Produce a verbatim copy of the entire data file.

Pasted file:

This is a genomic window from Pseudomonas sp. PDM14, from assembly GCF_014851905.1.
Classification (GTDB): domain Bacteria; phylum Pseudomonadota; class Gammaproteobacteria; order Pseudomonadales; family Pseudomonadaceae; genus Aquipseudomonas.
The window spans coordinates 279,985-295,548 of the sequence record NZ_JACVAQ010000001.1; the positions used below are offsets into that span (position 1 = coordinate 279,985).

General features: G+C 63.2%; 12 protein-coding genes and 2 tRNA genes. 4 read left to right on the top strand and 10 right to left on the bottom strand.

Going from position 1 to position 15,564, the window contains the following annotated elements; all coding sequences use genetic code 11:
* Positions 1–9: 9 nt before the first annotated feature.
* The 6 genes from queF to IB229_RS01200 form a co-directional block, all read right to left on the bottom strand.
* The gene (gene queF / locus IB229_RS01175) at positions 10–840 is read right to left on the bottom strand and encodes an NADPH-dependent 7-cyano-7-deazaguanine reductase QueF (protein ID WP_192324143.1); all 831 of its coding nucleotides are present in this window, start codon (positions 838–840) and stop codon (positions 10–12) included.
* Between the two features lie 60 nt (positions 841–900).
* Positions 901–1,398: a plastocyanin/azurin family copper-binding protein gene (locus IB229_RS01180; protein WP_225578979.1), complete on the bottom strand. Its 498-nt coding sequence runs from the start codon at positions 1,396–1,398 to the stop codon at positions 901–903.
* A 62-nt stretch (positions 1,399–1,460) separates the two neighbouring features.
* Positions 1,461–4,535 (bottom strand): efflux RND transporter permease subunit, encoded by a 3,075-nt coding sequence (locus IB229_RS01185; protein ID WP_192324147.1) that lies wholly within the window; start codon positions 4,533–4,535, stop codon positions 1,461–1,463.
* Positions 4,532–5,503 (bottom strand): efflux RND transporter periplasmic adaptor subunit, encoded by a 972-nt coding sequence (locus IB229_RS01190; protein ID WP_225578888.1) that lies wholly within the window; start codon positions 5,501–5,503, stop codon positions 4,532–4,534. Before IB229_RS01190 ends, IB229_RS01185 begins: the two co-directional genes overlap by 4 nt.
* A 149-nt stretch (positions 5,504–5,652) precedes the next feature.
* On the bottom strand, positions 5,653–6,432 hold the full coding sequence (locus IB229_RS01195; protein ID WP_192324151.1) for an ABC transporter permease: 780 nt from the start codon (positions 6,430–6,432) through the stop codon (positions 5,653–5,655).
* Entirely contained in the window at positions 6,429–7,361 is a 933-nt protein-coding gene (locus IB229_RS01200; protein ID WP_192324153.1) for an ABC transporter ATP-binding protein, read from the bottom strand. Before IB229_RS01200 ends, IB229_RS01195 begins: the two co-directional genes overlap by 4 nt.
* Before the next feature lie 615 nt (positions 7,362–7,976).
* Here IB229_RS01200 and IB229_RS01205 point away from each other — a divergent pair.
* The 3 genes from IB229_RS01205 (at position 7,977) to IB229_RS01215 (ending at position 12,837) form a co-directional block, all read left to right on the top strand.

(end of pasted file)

This is a genomic window from Pseudomonas sp. PDM14, from assembly GCF_014851905.1.
Classification (GTDB): domain Bacteria; phylum Pseudomonadota; class Gammaproteobacteria; order Pseudomonadales; family Pseudomonadaceae; genus Aquipseudomonas.
The window spans coordinates 279,985-295,548 of the sequence record NZ_JACVAQ010000001.1; the positions used below are offsets into that span (position 1 = coordinate 279,985).

General features: G+C 63.2%; 12 protein-coding genes and 2 tRNA genes. 4 read left to right on the top strand and 10 right to left on the bottom strand.

Going from position 1 to position 15,564, the window contains the following annotated elements; all coding sequences use genetic code 11:
* Positions 1–9: 9 nt before the first annotated feature.
* The 6 genes from queF to IB229_RS01200 form a co-directional block, all read right to left on the bottom strand.
* The gene (gene queF / locus IB229_RS01175) at positions 10–840 is read right to left on the bottom strand and encodes an NADPH-dependent 7-cyano-7-deazaguanine reductase QueF (protein ID WP_192324143.1); all 831 of its coding nucleotides are present in this window, start codon (positions 838–840) and stop codon (positions 10–12) included.
* Between the two features lie 60 nt (positions 841–900).
* Positions 901–1,398: a plastocyanin/azurin family copper-binding protein gene (locus IB229_RS01180; protein WP_225578979.1), complete on the bottom strand. Its 498-nt coding sequence runs from the start codon at positions 1,396–1,398 to the stop codon at positions 901–903.
* A 62-nt stretch (positions 1,399–1,460) separates the two neighbouring features.
* Positions 1,461–4,535 (bottom strand): efflux RND transporter permease subunit, encoded by a 3,075-nt coding sequence (locus IB229_RS01185; protein ID WP_192324147.1) that lies wholly within the window; start codon positions 4,533–4,535, stop codon positions 1,461–1,463.
* Positions 4,532–5,503 (bottom strand): efflux RND transporter periplasmic adaptor subunit, encoded by a 972-nt coding sequence (locus IB229_RS01190; protein ID WP_225578888.1) that lies wholly within the window; start codon positions 5,501–5,503, stop codon positions 4,532–4,534. Before IB229_RS01190 ends, IB229_RS01185 begins: the two co-directional genes overlap by 4 nt.
* A 149-nt stretch (positions 5,504–5,652) precedes the next feature.
* On the bottom strand, positions 5,653–6,432 hold the full coding sequence (locus IB229_RS01195; protein ID WP_192324151.1) for an ABC transporter permease: 780 nt from the start codon (positions 6,430–6,432) through the stop codon (positions 5,653–5,655).
* Entirely contained in the window at positions 6,429–7,361 is a 933-nt protein-coding gene (locus IB229_RS01200; protein ID WP_192324153.1) for an ABC transporter ATP-binding protein, read from the bottom strand. Before IB229_RS01200 ends, IB229_RS01195 begins: the two co-directional genes overlap by 4 nt.
* Before the next feature lie 615 nt (positions 7,362–7,976).
* Here IB229_RS01200 and IB229_RS01205 point away from each other — a divergent pair.
* The 3 genes from IB229_RS01205 (at position 7,977) to IB229_RS01215 (ending at position 12,837) form a co-directional block, all read left to right on the top strand.